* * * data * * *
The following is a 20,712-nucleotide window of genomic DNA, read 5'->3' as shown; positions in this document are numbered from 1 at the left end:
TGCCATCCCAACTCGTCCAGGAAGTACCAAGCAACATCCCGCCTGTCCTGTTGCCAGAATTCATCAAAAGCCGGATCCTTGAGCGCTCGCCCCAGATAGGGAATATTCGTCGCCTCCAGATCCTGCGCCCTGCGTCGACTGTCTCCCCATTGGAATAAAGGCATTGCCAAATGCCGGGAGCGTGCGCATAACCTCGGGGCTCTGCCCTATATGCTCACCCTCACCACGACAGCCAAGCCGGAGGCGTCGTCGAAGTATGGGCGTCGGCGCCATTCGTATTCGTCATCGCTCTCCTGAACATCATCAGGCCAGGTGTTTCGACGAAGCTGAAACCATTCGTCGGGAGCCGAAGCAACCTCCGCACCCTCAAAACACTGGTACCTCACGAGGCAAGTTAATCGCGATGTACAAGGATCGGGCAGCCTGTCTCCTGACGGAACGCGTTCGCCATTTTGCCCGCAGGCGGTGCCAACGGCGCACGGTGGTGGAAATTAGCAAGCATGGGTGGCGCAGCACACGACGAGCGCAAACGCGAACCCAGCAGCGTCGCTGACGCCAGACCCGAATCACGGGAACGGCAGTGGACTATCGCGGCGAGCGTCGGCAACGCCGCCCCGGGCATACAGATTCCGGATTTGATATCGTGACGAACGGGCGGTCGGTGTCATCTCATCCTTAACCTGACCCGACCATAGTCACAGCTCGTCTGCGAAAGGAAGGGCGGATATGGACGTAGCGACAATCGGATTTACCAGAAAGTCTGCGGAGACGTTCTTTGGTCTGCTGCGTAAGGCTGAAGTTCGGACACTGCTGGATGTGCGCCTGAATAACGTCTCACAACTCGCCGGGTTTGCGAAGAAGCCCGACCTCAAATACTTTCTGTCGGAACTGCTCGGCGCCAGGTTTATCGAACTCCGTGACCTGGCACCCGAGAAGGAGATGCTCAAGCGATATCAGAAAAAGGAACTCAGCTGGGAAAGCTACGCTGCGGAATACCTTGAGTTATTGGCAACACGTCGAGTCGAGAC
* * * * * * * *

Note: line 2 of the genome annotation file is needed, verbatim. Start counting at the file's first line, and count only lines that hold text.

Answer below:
TGCCATCCCAACTCGTCCAGGAAGTACCAAGCAACATCCCGCCTGTCCTGTTGCCAGAATTCATCAAAAGCCGGATCCTTGAGCGCTCGCCCCAGATAGGGAATATTCGTCGCCTCCAGATCCTGCGCCCTGCGTCGACTGTCTCCCCATTGGAATAAAGGCATTGCCAAATGCCGGGAGCGTGCGCATAACCTCGGGGCTCTGCCCTATATGCTCACCCTCACCACGACAGCCAAGCCGGAGGCGTCGTCGAAGTATGGGCGTCGGCGCCATTCGTATTCGTCATCGCTCTCCTGAACATCATCAGGCCAGGTGTTTCGACGAAGCTGAAACCATTCGTCGGGAGCCGAAGCAACCTCCGCACCCTCAAAACACTGGTACCTCACGAGGCAAGTTAATCGCGATGTACAAGGATCGGGCAGCCTGTCTCCTGACGGAACGCGTTCGCCATTTTGCCCGCAGGCGGTGCCAACGGCGCACGGTGGTGGAAATTAGCAAGCATGGGTGGCGCAGCACACGACGAGCGCAAACGCGAACCCAGCAGCGTCGCTGACGCCAGACCCGAATCACGGGAACGGCAGTGGACTATCGCGGCGAGCGTCGGCAACGCCGCCCCGGGCATACAGATTCCGGATTTGATATCGTGACGAACGGGCGGTCGGTGTCATCTCATCCTTAACCTGACCCGACCATAGTCACAGCTCGTCTGCGAAAGGAAGGGCGGATATGGACGTAGCGACAATCGGATTTACCAGAAAGTCTGCGGAGACGTTCTTTGGTCTGCTGCGTAAGGCTGAAGTTCGGACACTGCTGGATGTGCGCCTGAATAACGTCTCACAACTCGCCGGGTTTGCGAAGAAGCCCGACCTCAAATACTTTCTGTCGGAACTGCTCGGCGCCAGGTTTATCGAACTCCGTGACCTGGCACCCGAGAAGGAGATGCTCAAGCGATATCAGAAAAAGGAACTCAGCTGGGAAAGCTACGCTGCGGAATACCTTGAGTTATTGGCAACACGTCGAGTCGAGAC